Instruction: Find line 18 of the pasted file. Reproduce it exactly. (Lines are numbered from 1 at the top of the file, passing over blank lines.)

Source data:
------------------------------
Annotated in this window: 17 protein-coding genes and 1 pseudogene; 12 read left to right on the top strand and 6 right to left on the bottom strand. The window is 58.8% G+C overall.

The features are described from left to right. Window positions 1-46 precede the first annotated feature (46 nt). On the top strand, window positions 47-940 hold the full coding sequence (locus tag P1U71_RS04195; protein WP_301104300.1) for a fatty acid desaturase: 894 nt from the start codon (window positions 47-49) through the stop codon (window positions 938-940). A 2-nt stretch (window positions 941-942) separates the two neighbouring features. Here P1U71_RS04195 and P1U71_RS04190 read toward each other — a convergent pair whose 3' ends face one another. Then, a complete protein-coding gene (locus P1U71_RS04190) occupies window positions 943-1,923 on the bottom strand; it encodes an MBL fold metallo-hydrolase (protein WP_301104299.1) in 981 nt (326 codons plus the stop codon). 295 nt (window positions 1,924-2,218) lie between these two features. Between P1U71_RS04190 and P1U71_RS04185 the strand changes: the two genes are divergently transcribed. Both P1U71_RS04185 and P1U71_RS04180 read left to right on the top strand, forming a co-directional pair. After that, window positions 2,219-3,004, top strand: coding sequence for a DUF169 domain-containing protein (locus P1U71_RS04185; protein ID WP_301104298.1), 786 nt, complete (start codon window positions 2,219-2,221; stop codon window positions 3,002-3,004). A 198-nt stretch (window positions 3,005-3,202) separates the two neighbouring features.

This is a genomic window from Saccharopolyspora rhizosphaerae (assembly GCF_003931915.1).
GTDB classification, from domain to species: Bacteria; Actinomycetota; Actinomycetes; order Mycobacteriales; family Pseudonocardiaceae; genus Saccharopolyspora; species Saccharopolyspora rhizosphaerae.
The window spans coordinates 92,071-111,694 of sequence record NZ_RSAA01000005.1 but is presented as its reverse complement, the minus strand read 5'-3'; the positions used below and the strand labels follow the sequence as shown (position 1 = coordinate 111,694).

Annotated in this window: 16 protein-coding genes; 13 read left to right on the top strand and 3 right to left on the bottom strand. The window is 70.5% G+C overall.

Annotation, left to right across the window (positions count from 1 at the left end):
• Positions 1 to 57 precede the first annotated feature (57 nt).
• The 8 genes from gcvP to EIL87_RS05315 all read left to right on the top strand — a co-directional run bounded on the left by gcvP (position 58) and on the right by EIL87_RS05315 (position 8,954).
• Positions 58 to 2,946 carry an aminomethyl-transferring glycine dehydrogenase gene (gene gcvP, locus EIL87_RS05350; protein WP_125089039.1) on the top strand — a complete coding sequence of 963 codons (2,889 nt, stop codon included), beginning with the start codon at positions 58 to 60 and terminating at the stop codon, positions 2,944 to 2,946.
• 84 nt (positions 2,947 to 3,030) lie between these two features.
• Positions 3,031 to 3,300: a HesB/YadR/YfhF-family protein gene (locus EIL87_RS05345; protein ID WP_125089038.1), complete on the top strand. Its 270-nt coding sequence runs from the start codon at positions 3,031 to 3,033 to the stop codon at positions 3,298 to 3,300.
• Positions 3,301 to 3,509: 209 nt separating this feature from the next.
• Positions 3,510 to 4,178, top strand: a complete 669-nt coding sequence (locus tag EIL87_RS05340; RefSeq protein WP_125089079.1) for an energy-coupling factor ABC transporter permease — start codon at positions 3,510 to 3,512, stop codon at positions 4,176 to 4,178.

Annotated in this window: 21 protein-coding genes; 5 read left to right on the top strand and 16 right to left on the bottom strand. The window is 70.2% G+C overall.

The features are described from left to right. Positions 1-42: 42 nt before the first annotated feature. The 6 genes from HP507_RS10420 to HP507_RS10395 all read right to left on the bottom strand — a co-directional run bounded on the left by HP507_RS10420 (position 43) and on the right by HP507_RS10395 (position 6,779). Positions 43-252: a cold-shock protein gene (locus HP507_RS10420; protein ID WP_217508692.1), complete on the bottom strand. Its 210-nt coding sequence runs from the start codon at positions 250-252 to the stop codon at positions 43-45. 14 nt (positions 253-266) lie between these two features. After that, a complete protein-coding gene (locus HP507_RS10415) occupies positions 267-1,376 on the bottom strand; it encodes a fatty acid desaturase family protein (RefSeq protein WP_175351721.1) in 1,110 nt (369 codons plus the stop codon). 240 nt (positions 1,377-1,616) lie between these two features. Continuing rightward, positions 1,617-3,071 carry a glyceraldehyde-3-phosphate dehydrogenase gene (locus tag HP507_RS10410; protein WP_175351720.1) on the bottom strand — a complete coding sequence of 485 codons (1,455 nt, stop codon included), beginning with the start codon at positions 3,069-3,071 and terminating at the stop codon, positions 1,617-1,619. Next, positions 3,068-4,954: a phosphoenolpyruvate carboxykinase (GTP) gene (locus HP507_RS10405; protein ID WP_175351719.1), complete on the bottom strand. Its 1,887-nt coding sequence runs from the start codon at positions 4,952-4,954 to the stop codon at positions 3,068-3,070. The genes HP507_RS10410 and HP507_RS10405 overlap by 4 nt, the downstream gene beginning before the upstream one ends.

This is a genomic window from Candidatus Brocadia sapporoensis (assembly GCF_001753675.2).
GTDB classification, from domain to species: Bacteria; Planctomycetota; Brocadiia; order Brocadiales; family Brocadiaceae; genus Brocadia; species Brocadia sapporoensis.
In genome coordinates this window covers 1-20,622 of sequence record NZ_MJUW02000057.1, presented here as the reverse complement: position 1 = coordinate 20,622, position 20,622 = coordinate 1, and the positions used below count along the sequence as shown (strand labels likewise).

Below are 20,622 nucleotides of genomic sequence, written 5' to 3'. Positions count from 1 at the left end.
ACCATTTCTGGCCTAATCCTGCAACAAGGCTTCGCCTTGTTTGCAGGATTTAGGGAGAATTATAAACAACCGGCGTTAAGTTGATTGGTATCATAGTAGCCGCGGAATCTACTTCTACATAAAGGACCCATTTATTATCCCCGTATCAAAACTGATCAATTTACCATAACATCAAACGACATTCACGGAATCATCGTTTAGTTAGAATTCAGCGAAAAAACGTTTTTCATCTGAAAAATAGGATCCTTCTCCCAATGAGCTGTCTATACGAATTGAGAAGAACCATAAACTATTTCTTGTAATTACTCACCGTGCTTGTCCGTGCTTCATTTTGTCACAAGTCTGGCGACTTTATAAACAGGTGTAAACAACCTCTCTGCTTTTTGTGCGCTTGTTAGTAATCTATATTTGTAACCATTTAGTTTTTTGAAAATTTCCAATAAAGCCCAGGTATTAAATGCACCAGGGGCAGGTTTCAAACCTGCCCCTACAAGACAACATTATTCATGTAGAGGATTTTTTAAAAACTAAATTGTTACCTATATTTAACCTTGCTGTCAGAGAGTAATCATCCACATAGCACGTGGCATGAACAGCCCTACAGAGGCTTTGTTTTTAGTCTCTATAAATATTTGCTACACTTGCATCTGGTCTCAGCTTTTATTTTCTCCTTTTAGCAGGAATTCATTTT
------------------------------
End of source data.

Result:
GTDB classification, from domain to species: Bacteria; Planctomycetota; Brocadiia; order Brocadiales; family Brocadiaceae; genus Brocadia; species Brocadia sapporoensis.